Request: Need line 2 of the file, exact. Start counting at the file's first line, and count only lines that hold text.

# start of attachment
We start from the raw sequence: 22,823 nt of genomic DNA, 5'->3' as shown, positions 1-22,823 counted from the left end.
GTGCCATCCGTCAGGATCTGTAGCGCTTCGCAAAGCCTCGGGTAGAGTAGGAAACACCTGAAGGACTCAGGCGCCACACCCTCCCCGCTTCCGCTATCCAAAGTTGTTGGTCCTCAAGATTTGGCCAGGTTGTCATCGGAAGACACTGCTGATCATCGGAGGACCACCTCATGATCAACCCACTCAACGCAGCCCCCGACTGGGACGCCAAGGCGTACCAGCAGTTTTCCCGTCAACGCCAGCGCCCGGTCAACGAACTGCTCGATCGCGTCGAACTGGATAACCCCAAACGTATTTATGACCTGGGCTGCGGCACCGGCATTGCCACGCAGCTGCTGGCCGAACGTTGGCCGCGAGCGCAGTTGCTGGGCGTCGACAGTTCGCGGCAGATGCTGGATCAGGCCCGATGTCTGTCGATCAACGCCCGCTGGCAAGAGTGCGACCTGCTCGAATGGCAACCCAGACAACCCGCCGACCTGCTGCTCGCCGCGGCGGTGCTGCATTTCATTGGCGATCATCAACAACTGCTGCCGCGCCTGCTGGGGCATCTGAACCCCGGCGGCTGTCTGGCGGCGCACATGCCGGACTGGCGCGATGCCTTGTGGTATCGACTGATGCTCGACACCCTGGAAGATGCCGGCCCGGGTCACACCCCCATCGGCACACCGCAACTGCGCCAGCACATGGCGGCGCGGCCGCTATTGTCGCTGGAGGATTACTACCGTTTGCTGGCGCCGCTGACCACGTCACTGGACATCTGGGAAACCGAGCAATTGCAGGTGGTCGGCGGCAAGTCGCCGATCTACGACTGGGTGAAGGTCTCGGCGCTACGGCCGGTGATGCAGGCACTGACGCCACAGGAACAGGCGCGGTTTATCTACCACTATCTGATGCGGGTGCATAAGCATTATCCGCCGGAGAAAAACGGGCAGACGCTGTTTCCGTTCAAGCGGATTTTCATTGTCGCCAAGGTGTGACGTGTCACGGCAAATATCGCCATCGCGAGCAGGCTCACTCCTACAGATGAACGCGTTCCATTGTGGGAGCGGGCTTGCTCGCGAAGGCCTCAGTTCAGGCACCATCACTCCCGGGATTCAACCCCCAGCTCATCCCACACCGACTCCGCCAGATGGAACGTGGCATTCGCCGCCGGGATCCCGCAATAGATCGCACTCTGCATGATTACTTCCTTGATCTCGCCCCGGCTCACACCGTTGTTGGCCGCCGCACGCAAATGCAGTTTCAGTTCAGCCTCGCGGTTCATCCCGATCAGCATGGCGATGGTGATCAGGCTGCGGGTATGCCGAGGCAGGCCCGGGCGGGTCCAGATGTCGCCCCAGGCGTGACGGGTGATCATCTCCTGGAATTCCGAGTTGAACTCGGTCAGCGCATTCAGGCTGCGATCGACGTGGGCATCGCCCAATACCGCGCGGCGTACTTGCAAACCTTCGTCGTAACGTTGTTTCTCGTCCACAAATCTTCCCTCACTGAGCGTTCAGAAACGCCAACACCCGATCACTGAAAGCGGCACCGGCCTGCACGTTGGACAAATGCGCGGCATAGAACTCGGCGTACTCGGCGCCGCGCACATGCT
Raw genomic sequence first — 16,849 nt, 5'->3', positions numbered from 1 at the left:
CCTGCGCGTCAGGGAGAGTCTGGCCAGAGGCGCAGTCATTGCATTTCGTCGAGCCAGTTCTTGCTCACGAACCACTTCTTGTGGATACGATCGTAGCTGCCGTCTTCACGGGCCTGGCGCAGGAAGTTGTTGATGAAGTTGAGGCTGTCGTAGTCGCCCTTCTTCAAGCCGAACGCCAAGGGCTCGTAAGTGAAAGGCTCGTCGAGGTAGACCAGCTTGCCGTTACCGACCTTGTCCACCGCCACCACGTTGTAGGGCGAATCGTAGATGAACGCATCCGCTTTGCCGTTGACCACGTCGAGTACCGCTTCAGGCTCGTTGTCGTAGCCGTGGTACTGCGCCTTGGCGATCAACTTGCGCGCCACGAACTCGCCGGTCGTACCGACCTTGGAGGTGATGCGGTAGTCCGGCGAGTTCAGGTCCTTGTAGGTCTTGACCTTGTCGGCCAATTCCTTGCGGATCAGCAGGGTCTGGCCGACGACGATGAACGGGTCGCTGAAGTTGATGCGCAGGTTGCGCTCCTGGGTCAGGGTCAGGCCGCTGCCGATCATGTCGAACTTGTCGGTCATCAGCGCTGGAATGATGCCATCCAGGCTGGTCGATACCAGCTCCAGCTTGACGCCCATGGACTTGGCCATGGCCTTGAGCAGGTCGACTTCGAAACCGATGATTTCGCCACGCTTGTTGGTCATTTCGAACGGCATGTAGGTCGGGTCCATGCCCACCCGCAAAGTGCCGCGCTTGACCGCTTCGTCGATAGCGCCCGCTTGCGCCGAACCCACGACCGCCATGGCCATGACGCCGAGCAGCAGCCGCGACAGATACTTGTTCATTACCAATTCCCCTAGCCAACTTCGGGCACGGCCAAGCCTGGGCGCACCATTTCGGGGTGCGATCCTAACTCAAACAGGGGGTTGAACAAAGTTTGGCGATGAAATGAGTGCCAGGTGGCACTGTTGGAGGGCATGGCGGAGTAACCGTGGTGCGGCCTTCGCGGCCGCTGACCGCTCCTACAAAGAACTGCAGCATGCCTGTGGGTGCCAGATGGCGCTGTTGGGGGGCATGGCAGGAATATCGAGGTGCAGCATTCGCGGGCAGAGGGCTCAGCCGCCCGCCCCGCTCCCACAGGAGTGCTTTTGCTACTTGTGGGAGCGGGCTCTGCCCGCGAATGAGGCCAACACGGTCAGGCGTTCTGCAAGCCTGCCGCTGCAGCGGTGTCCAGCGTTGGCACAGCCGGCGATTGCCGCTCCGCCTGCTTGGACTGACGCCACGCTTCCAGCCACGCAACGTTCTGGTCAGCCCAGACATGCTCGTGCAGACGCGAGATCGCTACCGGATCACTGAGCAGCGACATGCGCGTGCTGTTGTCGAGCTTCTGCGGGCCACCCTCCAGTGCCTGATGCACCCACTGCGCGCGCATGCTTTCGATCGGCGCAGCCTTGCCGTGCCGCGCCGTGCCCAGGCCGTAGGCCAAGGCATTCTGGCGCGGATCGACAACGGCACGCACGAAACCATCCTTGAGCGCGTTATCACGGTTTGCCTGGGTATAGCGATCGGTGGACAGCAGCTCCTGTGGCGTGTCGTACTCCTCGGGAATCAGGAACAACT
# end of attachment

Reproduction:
GTGCCATCCGTCAGGATCTGTAGCGCTTCGCAAAGCCTCGGGTAGAGTAGGAAACACCTGAAGGACTCAGGCGCCACACCCTCCCCGCTTCCGCTATCCAAAGTTGTTGGTCCTCAAGATTTGGCCAGGTTGTCATCGGAAGACACTGCTGATCATCGGAGGACCACCTCATGATCAACCCACTCAACGCAGCCCCCGACTGGGACGCCAAGGCGTACCAGCAGTTTTCCCGTCAACGCCAGCGCCCGGTCAACGAACTGCTCGATCGCGTCGAACTGGATAACCCCAAACGTATTTATGACCTGGGCTGCGGCACCGGCATTGCCACGCAGCTGCTGGCCGAACGTTGGCCGCGAGCGCAGTTGCTGGGCGTCGACAGTTCGCGGCAGATGCTGGATCAGGCCCGATGTCTGTCGATCAACGCCCGCTGGCAAGAGTGCGACCTGCTCGAATGGCAACCCAGACAACCCGCCGACCTGCTGCTCGCCGCGGCGGTGCTGCATTTCATTGGCGATCATCAACAACTGCTGCCGCGCCTGCTGGGGCATCTGAACCCCGGCGGCTGTCTGGCGGCGCACATGCCGGACTGGCGCGATGCCTTGTGGTATCGACTGATGCTCGACACCCTGGAAGATGCCGGCCCGGGTCACACCCCCATCGGCACACCGCAACTGCGCCAGCACATGGCGGCGCGGCCGCTATTGTCGCTGGAGGATTACTACCGTTTGCTGGCGCCGCTGACCACGTCACTGGACATCTGGGAAACCGAGCAATTGCAGGTGGTCGGCGGCAAGTCGCCGATCTACGACTGGGTGAAGGTCTCGGCGCTACGGCCGGTGATGCAGGCACTGACGCCACAGGAACAGGCGCGGTTTATCTACCACTATCTGATGCGGGTGCATAAGCATTATCCGCCGGAGAAAAACGGGCAGACGCTGTTTCCGTTCAAGCGGATTTTCATTGTCGCCAAGGTGTGACGTGTCACGGCAAATATCGCCATCGCGAGCAGGCTCACTCCTACAGATGAACGCGTTCCATTGTGGGAGCGGGCTTGCTCGCGAAGGCCTCAGTTCAGGCACCATCACTCCCGGGATTCAACCCCCAGCTCATCCCACACCGACTCCGCCAGATGGAACGTGGCATTCGCCGCCGGGATCCCGCAATAGATCGCACTCTGCATGATTACTTCCTTGATCTCGCCCCGGCTCACACCGTTGTTGGCCGCCGCACGCAAATGCAGTTTCAGTTCAGCCTCGCGGTTCATCCCGATCAGCATGGCGATGGTGATCAGGCTGCGGGTATGCCGAGGCAGGCCCGGGCGGGTCCAGATGTCGCCCCAGGCGTGACGGGTGATCATCTCCTGGAATTCCGAGTTGAACTCGGTCAGCGCATTCAGGCTGCGATCGACGTGGGCATCGCCCAATACCGCGCGGCGTACTTGCAAACCTTCGTCGTAACGTTGTTTCTCGTCCACAAATCTTCCCTCACTGAGCGTTCAGAAACGCCAACACCCGATCACTGAAAGCGGCACCGGCCTGCACGTTGGACAAATGCGCGGCATAGAACTCGGCGTACTCGGCGCCGCGCACATGCT